Concise, critical reviews of books, exhibitions, and projects in all areas and periods of art history and visual studies
June 3, 2003
Vivien Green Fryd Art and the Crisis of Marriage: Edward Hopper & Georgia O’Keeffe Chicago: University of Chicago Press, 2002. 278 pp.; 14 color ills.; 127 b/w ills. Cloth $40.00 (0226266540)

Edward Hopper and Georgia O’Keeffe hold an exceptional status as two of the most prominent figures in twentieth-century American art. Notwithstanding the shared distinction of their canonical positions, their art could not be more different. While Hopper produced striking iconic images of the American scene, O’Keeffe’s paintings are associated with the modernist, abstracted aesthetics of the first American avant-garde. In their own day, the artists themselves moved in distinct professional circles that did not overlap. Yet when viewed comparatively, Hopper and O’Keeffe’s images exhibit some surprising thematic commonalities, particularly concerning issues of gender and embodiment, intimacy and identity. As Vivien Green Fryd demonstrates in Art and the Crisis of Marriage: Edward Hopper & Georgia O’Keeffe, these leitmotifs also relate centrally to the shifting conceptions of marriage and the family that were prevalent in the years between the two World Wars (ca. 1920–50) and are evident in the individual biographies of the artists themselves. By viewing Hopper and O’Keeffe’s art collectively through the lens of marriage, Fryd traces a larger pattern of conflict and collaboration as being at the heart of their work and those of their spouses, the artists Josephine Nivison Hopper and Alfred Stieglitz.

The study is organized into four parts. In a broad introductory discussion, Fryd situates Hopper and O’Keeffe’s marriages within changing trends in interwar marital dynamics. This analysis is followed by individual sections devoted to each artist. The book concludes by examining the “resolutions” that both couples reached in their art and in their lives after the Second World War. The book is thus organized through a framework that alternately examines the comparative, individual, and comparative treatment of its themes; in turn, this rhetorical pattern traces the joining, separation, and joining of its principal subjects. In pursuing such an interpretive approach, Fryd has produced a clearly written and highly readable study whose appeal is substantially enhanced by the fourteen vivid color images that accompany the text.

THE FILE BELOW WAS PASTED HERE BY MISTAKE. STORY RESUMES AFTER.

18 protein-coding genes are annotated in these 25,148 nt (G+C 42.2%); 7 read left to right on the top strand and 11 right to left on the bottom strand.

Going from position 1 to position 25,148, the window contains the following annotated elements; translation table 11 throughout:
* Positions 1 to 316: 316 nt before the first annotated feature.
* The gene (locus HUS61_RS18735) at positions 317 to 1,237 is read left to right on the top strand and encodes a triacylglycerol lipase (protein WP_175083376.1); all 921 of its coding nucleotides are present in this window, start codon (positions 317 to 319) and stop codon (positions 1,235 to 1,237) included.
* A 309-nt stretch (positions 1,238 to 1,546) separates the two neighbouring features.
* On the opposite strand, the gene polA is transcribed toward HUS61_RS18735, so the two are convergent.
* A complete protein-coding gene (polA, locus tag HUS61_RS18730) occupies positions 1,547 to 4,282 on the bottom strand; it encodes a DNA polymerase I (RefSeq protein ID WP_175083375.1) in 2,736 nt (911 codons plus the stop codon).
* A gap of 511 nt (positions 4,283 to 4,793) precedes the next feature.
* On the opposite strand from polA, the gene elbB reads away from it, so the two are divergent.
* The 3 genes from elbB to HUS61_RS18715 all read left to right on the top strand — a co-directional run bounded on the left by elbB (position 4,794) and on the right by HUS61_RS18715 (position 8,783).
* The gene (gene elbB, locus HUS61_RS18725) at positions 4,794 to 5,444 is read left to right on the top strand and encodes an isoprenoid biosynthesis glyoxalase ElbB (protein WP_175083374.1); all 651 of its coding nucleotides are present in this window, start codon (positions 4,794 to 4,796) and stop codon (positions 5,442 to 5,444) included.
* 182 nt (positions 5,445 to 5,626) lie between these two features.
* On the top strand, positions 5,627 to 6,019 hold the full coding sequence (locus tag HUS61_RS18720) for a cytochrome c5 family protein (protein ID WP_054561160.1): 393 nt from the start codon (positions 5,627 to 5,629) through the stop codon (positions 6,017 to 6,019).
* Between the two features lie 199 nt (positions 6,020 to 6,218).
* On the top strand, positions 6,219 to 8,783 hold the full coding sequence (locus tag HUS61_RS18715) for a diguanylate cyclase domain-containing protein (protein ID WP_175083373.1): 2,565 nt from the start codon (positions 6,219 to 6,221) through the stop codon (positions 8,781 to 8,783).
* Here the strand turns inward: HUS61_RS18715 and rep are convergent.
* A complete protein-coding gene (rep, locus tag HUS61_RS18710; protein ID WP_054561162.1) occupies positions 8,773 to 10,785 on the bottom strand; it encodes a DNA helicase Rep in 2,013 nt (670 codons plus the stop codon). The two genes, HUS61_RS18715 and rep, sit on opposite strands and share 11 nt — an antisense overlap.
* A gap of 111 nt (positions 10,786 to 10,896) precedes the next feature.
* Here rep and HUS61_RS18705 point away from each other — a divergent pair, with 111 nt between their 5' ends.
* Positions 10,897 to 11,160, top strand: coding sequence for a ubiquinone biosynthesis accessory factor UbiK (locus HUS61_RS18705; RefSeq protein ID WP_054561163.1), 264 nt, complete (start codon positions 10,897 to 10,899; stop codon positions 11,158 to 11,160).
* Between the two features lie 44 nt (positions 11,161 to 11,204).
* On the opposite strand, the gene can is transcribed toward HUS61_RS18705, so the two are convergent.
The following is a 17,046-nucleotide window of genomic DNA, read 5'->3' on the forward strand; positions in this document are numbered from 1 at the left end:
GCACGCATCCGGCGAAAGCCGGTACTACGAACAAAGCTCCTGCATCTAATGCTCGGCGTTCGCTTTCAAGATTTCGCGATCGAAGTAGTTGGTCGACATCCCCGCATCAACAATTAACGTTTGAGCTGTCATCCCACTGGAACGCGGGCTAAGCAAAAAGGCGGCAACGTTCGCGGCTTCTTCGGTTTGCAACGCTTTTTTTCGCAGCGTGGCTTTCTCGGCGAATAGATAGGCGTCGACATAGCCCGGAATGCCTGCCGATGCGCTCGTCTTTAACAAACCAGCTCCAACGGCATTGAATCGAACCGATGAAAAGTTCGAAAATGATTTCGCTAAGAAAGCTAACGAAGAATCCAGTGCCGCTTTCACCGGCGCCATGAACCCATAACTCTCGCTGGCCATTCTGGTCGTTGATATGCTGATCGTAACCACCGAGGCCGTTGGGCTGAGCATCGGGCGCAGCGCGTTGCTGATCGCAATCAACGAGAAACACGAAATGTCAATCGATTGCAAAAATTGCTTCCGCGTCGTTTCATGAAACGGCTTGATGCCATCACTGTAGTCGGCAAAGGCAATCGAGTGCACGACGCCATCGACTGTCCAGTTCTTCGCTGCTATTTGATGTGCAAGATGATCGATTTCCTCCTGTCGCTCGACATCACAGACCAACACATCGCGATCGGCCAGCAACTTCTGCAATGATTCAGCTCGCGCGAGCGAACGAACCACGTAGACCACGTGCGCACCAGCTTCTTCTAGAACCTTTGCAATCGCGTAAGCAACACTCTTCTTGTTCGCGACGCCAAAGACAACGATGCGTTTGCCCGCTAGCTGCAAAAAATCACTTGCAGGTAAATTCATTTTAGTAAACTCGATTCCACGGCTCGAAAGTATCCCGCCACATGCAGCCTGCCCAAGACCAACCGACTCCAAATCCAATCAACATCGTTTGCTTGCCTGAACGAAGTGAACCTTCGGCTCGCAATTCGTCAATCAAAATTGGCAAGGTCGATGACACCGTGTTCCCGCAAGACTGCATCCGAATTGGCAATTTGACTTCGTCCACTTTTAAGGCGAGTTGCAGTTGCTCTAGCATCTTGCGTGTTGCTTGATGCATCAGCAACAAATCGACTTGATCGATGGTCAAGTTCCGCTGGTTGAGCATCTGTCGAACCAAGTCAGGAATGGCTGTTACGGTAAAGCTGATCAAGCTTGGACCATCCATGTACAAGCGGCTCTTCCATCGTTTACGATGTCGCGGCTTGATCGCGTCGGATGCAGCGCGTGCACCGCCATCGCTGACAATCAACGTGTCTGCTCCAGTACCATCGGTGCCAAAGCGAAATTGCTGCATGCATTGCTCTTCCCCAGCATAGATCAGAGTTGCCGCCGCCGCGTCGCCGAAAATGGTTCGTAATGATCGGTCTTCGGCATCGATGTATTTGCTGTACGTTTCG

Fryd prefaces her initial discussion of Hopper and O’Keeffe by reconstructing the social and historical contexts that underpinned the shifting attitudes toward marriage and the family. During the interwar years, these institutions were perceived to be under threat due to factors such as increased urbanization and industrialization, the changing social status of women, the greater availability of contraception, the increase in divorce rates, and the proliferation of public forms of leisure. At the same time, progressives rejected the oppressive constraints that were traditionally placed on sexuality and advocated instead for “companionate marriage,” an arrangement that emphasized mutual sexual gratification and greater freedom for women. This chapter provides a helpful backdrop that situates Hopper and O’Keeffe’s marriages. As Fryd shows, the Hoppers experienced a more traditional albeit conflicted marriage, as Josephine Hopper (who was known as Jo) gave up her artistic career in order to support her husband’s activities by serving as his model and his business manager. In so doing, she simultaneously assumed roles that empowered her and that she reportedly resented. Stieglitz and O’Keeffe’s situation was somewhat more complex, as they “practiced the more radical, bohemian lifestyle whose attitudes toward sexuality had filtered into the middle class and begun to erode Victorian notions of marriage. Yet O’Keeffe could not accept her husband’s free love with another woman [i.e., Dorothy Norman] or allow herself to act on her own intense feelings for another man [i.e., Jean Toomer] because of her marital status and tenuous emotional state” (49). This contextual section provides a useful background for the analyses of the images that follow.